For many submissives, subspace is the ultimate goal in a BDSM scene. The state of mind can provide such profound release that they feel they’re temporarily leaving all of their troubles behind.
“Mentally, there’s healing that comes from finding this space where your problems melt away and you’re forced to focus on the pleasures and pains your body is experiencing,” says Daniel Saynt, a sex educator and co-founder of NSFW, a BDSM-focused member’s club. “By incorporating blindfolds or other sensory deprivation tools, subspace can give you a moment to just breathe and calm your mind.”
Shaffer explains that having positive experiences with subspace can help people develop deeper bonds with partners and work through any trust issues they may have. “People who enter subspace and come out the other side can see how they can trust someone else to care for their needs and help keep them safe during an intense situation, as well as developing an appreciation for how resilient they are on their own,” she says.
Can Doms enjoy subspace?
Many do. During a scene, of course, Doms are in charge of what’s happening. During play they may enter their own “topspace,” in which they fully enjoy the power, control and connection with their sub who has entered subspace. It doesn’t provide the same type of euphoria, but can still be extremely pleasurable.
Why boundaries matter when it comes to subspace
As Shaffer points out, subspace puts a submissive into a state of “high suggestibility,” during which they lose full control of their mental function.
That’s precisely the appeal. The possibility of entering subspace sets the stage for Doms to be completely trusted with responsibility for a sub’s well-being. After all, in subspace the submissive may have trouble making informed decisions about issues like penetrative sex or the length of a punishment session.
It’s the Dom’s responsibility to care for the sub in their desired way.
“If you’re planning a BDSM session it’s very important to set your boundaries,” says Saynt. “While in subspace, you may want to ignore these boundaries, so having a respectful partner is important. Have these conversations before sex to ensure consent is always first of mind, even when you’re in subspace.”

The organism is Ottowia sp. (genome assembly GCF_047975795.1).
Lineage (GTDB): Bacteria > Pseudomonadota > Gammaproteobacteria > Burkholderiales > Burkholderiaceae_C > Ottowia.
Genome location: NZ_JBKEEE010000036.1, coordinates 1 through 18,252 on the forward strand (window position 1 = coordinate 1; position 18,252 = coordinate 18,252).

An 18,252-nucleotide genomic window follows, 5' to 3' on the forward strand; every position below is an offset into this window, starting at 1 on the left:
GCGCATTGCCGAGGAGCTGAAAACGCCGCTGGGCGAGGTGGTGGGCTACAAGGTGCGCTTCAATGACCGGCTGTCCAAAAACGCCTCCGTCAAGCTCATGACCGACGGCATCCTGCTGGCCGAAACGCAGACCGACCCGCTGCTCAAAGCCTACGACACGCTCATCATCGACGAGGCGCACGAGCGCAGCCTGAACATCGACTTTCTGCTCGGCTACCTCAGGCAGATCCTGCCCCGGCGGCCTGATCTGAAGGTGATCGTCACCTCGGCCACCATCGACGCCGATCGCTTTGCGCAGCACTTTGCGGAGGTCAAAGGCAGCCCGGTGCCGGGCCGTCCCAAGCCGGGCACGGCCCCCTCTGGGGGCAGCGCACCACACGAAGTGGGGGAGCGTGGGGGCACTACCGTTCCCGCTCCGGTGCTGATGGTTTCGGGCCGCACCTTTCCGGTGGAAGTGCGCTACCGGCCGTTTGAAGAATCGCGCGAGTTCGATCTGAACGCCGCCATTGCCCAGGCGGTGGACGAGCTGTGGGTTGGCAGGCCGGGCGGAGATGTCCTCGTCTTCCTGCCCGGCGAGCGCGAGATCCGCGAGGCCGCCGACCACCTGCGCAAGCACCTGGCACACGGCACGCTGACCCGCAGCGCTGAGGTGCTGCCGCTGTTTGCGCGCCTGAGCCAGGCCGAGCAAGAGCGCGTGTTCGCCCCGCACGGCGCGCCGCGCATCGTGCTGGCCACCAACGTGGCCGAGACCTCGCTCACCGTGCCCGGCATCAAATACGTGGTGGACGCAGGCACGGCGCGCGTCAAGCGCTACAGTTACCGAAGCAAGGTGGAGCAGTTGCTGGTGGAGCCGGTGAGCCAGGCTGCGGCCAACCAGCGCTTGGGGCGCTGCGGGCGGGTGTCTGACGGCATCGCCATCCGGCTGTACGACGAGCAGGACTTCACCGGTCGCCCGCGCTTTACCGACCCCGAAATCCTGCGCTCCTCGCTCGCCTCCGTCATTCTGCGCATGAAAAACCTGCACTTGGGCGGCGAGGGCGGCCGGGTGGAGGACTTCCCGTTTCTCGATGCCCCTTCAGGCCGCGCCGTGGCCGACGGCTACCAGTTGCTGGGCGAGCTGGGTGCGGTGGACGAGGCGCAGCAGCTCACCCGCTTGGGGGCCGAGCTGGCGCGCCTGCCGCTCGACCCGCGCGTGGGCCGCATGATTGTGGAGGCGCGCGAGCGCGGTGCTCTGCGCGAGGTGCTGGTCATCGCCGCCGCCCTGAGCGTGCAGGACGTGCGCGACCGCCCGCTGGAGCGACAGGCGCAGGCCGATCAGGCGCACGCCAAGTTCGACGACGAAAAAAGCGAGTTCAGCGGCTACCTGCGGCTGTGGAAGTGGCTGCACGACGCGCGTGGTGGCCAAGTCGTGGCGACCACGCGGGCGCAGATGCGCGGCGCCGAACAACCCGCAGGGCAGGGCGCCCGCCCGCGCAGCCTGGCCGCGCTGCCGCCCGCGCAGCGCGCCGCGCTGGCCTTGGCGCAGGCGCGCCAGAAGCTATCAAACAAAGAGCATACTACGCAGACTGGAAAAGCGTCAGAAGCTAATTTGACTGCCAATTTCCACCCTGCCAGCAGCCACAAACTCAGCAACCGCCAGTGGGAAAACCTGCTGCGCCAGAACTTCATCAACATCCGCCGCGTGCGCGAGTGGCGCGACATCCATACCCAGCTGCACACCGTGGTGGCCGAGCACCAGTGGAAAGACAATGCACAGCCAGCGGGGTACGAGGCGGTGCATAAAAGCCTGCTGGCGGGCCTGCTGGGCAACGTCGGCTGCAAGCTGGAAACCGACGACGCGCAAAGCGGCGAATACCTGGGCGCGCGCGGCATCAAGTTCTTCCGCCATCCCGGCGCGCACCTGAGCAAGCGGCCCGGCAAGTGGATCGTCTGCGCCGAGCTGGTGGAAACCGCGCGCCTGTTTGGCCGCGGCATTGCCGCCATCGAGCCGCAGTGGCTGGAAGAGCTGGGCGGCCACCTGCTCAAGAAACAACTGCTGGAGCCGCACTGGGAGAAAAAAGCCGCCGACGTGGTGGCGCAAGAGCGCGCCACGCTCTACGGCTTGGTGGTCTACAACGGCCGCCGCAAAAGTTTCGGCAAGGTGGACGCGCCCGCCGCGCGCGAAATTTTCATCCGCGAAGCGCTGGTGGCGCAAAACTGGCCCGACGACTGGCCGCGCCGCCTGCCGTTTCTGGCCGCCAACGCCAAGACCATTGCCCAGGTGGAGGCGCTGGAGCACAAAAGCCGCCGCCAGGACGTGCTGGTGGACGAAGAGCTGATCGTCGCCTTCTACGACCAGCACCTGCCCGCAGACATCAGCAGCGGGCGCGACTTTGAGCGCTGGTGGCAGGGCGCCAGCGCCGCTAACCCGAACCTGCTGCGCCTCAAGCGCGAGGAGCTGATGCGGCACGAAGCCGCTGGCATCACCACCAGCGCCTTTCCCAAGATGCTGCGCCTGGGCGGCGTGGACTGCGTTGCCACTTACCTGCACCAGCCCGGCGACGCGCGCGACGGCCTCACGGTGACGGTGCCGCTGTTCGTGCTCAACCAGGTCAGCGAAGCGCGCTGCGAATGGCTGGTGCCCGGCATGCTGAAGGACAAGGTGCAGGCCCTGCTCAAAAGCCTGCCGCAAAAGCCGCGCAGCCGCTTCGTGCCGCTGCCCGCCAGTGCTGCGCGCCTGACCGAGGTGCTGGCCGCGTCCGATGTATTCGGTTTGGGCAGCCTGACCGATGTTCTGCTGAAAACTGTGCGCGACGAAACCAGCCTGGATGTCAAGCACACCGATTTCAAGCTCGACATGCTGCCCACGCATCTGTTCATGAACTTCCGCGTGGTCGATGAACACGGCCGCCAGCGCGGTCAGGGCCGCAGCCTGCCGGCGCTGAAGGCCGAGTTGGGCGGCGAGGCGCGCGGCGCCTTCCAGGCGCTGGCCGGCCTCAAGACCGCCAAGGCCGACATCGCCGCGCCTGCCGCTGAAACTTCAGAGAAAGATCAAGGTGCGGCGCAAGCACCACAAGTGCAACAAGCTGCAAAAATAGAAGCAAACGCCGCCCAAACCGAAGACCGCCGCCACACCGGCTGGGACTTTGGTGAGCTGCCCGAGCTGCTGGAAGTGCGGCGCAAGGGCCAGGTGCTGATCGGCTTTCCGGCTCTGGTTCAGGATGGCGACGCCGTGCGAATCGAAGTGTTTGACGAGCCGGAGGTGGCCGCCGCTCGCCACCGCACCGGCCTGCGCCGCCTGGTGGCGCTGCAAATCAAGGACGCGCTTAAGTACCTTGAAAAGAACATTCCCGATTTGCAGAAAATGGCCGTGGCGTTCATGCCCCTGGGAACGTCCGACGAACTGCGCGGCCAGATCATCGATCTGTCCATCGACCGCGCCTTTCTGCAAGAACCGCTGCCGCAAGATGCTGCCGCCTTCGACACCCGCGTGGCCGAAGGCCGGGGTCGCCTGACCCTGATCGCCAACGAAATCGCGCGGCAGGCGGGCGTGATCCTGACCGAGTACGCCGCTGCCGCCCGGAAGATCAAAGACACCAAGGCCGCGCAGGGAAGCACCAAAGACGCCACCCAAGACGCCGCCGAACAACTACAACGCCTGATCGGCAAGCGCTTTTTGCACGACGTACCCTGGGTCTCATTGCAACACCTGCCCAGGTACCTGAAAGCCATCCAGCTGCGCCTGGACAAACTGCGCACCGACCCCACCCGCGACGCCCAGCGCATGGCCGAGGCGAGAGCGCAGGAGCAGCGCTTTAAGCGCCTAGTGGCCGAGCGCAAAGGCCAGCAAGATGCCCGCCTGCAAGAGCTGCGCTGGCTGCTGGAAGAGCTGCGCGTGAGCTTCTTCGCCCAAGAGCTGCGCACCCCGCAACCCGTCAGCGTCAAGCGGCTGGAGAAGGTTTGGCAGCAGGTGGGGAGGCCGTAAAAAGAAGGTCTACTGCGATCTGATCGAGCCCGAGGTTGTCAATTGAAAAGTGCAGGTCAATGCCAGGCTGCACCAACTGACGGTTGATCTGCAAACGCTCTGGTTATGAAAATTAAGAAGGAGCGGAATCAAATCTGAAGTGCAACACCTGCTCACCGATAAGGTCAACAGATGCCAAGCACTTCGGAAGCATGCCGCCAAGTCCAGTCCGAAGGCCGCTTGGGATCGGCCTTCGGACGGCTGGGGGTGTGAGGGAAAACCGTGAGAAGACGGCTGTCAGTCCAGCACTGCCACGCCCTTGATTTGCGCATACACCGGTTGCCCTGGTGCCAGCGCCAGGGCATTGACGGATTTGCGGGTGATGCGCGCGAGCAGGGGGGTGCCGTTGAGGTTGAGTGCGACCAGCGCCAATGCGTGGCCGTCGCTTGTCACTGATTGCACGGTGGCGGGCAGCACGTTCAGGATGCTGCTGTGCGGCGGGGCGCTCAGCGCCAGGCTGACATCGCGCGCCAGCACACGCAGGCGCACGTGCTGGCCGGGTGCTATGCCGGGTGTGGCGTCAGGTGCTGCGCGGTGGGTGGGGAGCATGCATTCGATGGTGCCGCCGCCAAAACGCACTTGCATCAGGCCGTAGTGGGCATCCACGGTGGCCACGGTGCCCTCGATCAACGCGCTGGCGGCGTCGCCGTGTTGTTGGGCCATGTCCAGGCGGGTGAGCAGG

And needless to say, it’s even more important to set boundaries well ahead of time when partners are, for example, having their first in-person encounter after meeting on FetLife, or if play involves a sadistic Dom and/or a submissive who are into masochism.
The difference between subspace and a dissociative mental state
The responsibility a Dom has for their sub goes beyond subspace. Lola Jean tells me that subspace and dissociation can appear similar in the physiological responses they create (closed eyes, non-responsive, dream-like). Dissociation occurs when the body causes the mind to completely black out what’s happening.
Because the two states look similar, it’s critical for Doms and subs to get to know each other, their boundaries, and their reactions to certain stimuli.
“If your submissive becomes non-responsive or displays incoherence in any manner, it is a good idea to halt what you’re doing and begin grounding exercises,” Lola Jean explains. “Ground them by bringing attention back to each of the senses, bringing awareness to touch, sound, smell. Assuming you have taken the time to understand what type of aftercare they respond best to, you can apply this here as well.”
Both mental states can be disorienting to come down from, so it’s the Dom’s responsibility to care for the sub in the appropriate way. This aftercare should be also discussed in advance.
How subspace can deepen our understanding of consent
While subspace may sound like a totally foreign concept to someone outside of the kink community, it sheds light on the importance of consent in all types of sexual relationships. Both consent and boundaries should be discussed beforehand, not figured out or ignored in the heat of the moment.
It’s not just an issue in BDSM. Even when you’re in a heightened orgasmic state during vanilla sex, you may ask for something or give into an activity that you’ll later regret. Both partners must be respectful of the other’s boundaries. For example, whether someone says, “I don’t want to have intercourse,” or I don’t want to be whipped,” those activities shouldn’t be “pushed” or “suggested” in the heat of a session.
Boundaries are boundaries. We need to learn how to set them, accept them, and respect them.